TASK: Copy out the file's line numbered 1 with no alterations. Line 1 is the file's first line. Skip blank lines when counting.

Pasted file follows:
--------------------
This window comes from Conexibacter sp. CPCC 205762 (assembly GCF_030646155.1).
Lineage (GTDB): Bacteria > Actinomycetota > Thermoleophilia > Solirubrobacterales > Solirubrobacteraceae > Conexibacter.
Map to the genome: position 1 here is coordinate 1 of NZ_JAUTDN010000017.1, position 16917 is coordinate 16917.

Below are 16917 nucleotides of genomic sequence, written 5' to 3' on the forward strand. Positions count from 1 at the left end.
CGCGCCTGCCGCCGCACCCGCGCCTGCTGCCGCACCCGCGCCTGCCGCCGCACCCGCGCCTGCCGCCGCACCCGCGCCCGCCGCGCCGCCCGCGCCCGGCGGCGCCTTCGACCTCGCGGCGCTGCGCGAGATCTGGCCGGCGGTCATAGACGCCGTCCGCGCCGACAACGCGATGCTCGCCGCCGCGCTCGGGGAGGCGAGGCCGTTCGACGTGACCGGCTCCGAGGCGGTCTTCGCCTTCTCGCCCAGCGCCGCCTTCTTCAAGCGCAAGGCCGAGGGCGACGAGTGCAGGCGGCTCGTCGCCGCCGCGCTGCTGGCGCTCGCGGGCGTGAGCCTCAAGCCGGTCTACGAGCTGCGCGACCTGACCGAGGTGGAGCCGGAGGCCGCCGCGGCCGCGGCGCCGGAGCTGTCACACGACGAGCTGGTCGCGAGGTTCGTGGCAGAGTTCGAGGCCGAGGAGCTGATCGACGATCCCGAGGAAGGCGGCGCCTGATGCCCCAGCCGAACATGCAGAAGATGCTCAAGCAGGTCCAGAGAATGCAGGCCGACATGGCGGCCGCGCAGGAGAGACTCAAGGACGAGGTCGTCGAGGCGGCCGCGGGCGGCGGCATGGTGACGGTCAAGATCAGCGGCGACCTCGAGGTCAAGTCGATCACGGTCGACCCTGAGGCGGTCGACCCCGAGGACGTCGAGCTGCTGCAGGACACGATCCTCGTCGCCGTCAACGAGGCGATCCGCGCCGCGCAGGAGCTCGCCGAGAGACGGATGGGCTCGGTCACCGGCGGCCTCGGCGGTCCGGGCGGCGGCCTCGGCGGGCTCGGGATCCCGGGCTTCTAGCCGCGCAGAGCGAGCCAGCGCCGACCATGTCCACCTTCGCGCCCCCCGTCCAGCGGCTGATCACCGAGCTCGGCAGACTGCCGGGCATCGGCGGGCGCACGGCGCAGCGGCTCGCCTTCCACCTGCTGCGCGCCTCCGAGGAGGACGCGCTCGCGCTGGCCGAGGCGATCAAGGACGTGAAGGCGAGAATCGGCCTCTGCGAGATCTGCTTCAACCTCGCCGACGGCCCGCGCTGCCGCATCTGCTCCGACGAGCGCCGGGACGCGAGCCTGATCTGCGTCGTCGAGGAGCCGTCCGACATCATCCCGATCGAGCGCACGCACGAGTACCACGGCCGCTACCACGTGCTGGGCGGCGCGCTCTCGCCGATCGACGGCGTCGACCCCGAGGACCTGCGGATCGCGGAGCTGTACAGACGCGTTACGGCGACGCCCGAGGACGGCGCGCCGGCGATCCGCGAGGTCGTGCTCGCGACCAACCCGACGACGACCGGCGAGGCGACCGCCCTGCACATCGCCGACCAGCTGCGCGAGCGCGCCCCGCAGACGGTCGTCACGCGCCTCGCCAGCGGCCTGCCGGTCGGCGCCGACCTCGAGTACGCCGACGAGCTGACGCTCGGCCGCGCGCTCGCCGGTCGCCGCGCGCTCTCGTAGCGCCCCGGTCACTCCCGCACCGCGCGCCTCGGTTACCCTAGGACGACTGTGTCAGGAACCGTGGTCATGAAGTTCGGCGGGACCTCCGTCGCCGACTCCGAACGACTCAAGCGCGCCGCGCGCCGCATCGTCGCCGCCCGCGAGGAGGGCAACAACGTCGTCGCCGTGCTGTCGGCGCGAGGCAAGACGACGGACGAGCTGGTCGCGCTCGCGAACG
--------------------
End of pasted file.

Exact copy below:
This window comes from Conexibacter sp. CPCC 205762 (assembly GCF_030646155.1).